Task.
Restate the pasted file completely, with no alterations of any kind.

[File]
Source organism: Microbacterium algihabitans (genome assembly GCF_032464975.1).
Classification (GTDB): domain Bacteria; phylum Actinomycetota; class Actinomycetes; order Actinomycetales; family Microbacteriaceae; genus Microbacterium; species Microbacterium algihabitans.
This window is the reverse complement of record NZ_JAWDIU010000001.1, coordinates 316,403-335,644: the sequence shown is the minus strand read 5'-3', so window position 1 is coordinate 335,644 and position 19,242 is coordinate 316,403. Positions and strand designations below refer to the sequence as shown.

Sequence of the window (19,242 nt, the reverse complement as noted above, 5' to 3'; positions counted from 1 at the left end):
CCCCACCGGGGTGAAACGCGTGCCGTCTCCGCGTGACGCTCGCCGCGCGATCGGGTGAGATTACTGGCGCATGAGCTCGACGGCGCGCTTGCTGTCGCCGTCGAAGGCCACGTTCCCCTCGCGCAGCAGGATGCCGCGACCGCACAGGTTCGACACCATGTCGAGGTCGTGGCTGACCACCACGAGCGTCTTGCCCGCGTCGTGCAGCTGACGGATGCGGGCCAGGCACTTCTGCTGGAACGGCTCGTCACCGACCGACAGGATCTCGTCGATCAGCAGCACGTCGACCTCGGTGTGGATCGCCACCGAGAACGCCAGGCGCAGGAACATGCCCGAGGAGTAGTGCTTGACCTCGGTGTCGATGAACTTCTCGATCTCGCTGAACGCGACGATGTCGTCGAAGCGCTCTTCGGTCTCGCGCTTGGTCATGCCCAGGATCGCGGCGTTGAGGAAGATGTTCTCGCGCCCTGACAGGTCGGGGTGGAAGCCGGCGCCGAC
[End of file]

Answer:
Source organism: Microbacterium algihabitans (genome assembly GCF_032464975.1).
Classification (GTDB): domain Bacteria; phylum Actinomycetota; class Actinomycetes; order Actinomycetales; family Microbacteriaceae; genus Microbacterium; species Microbacterium algihabitans.
This window is the reverse complement of record NZ_JAWDIU010000001.1, coordinates 316,403-335,644: the sequence shown is the minus strand read 5'-3', so window position 1 is coordinate 335,644 and position 19,242 is coordinate 316,403. Positions and strand designations below refer to the sequence as shown.

Sequence of the window (19,242 nt, the reverse complement as noted above, 5' to 3'; positions counted from 1 at the left end):
CCCCACCGGGGTGAAACGCGTGCCGTCTCCGCGTGACGCTCGCCGCGCGATCGGGTGAGATTACTGGCGCATGAGCTCGACGGCGCGCTTGCTGTCGCCGTCGAAGGCCACGTTCCCCTCGCGCAGCAGGATGCCGCGACCGCACAGGTTCGACACCATGTCGAGGTCGTGGCTGACCACCACGAGCGTCTTGCCCGCGTCGTGCAGCTGACGGATGCGGGCCAGGCACTTCTGCTGGAACGGCTCGTCACCGACCGACAGGATCTCGTCGATCAGCAGCACGTCGACCTCGGTGTGGATCGCCACCGAGAACGCCAGGCGCAGGAACATGCCCGAGGAGTAGTGCTTGACCTCGGTGTCGATGAACTTCTCGATCTCGCTGAACGCGACGATGTCGTCGAAGCGCTCTTCGGTCTCGCGCTTGGTCATGCCCAGGATCGCGGCGTTGAGGAAGATGTTCTCGCGCCCTGACAGGTCGGGGTGGAAGCCGGCGCCGAC